Because I’m selfish

motorbike riders in Phnom PenhI love free­dom. But when free­dom costs me some­thing that could be eas­ily avoided, I pause.

For peo­ple liv­ing in the US, depend­ing on your state, you can ride a motor­cy­cle with out a hel­met. It’s super enjoy­able to zoom along with the wind in your hair.

But then that dri­ver doesn’t see you, he turns into your lane — and your dreams of motor­cy­cling dis­ap­pear into years of surg­eries, phys­i­cal ther­apy and pain.

This is not the­o­ret­i­cal — a good friend of mine expe­ri­enced that. And he was wear­ing a hel­met.

So here’s the self­ish part of the equa­tion… when the helmet-less rider ends up in the hos­pi­tal with years of med­ical appoint­ments ahead, it costs me. My insur­ance pre­mi­ums rise.

The same holds true for bicy­cle rid­ing.

I have to admit that I am not super rigid on that — some­times when I go for a quick ride to the cor­ner store on my (slow) moun­tain bike, I don’t put on a hel­met. And yes, I know that most acci­dents hap­pen clos­est to home.

So I leave it up to you where you draw the line between your free­dom and your respon­si­bil­ity to soci­ety.

The photo is Cre­ative Com­mons licensed by Sara y Tzunki (Cecilia e Francesco) and was taken in Phnom Penh.


Great app — Prisma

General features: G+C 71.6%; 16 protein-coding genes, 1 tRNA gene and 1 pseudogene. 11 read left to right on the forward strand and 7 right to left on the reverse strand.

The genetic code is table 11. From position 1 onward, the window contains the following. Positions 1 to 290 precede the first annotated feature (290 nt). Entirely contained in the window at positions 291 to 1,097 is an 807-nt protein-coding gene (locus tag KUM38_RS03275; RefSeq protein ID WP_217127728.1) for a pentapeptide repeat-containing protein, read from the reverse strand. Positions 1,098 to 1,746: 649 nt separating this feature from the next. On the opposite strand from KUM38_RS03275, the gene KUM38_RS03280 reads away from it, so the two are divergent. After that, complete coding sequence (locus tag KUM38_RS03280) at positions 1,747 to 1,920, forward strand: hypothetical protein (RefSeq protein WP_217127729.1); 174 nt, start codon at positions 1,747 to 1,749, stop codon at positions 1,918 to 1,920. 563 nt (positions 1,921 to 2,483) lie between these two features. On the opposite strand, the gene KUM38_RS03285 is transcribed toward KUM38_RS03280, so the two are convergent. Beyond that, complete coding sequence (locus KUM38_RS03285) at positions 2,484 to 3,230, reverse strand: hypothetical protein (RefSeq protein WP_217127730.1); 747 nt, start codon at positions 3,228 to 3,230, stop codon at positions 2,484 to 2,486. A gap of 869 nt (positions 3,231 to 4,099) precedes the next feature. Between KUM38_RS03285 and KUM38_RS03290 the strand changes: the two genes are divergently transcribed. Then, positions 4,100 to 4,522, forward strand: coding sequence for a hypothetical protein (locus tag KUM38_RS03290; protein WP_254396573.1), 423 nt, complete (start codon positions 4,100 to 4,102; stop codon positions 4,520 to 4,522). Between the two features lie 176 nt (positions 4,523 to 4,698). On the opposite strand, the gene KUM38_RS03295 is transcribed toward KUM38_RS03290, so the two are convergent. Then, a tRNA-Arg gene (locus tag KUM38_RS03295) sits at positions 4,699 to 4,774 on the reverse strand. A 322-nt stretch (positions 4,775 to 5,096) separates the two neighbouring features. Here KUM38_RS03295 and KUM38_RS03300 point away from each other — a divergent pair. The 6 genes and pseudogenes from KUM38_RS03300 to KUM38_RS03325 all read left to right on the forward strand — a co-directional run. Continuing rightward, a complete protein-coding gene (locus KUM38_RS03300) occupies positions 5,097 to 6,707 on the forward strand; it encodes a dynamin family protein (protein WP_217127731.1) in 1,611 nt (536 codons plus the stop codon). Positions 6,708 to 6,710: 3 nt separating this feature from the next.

This lit­tle app has given me more fun than the last three photo apps com­bined — Prisma.

Here’s the orig­i­nal photo:

Jay, pre-Prisma app

And here are some of the results (tap the right side of the image to get to the next one):

So if I con­vinced you to try this app, here’s where you can find it: Prisma. Cur­rently, it’s just avail­able for the iPhone, but if you have an Android, you can sign up to get news about the beta ver­sion.

Spe­cial thanks to my son Jay, the model.


airbnb plus hotels mashup

You heard it hear first — my startup idea.

Busi­ness peo­ple who travel a lot often sleep in a large hotel room with two beds — and one is always empty.

What if they used a ser­vice like airbnb to get a room­mate for their two-or-three night stays?

Poten­tial prob­lems and solu­tions:

  • You could get some­one annoy­ing. Solu­tion: the app would allow you to can­cel and pick a dif­fer­ent room.
  • You’re an intro­vert and require your space after a drain­ing day of con­fer­ence activ­ity. Solu­tion: the app allows you to select a room­mate who also val­ues quiet and per­sonal space.